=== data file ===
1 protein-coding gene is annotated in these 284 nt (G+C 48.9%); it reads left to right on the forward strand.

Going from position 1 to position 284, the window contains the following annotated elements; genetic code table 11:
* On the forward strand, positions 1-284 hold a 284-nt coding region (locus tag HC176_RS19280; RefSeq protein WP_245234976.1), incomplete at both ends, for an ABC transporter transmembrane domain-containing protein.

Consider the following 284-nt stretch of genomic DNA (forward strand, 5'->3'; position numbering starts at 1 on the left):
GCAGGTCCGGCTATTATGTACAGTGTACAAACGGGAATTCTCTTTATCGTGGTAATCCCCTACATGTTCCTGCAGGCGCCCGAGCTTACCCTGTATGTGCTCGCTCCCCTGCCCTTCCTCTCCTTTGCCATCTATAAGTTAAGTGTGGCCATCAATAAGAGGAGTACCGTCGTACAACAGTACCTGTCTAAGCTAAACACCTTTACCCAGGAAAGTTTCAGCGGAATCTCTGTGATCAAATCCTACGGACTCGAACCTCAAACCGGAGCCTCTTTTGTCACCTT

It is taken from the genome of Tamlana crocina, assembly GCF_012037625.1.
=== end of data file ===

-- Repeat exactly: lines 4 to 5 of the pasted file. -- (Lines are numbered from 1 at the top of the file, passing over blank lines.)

Consider the following 284-nt stretch of genomic DNA (forward strand, 5'->3'; position numbering starts at 1 on the left):
GCAGGTCCGGCTATTATGTACAGTGTACAAACGGGAATTCTCTTTATCGTGGTAATCCCCTACATGTTCCTGCAGGCGCCCGAGCTTACCCTGTATGTGCTCGCTCCCCTGCCCTTCCTCTCCTTTGCCATCTATAAGTTAAGTGTGGCCATCAATAAGAGGAGTACCGTCGTACAACAGTACCTGTCTAAGCTAAACACCTTTACCCAGGAAAGTTTCAGCGGAATCTCTGTGATCAAATCCTACGGACTCGAACCTCAAACCGGAGCCTCTTTTGTCACCTT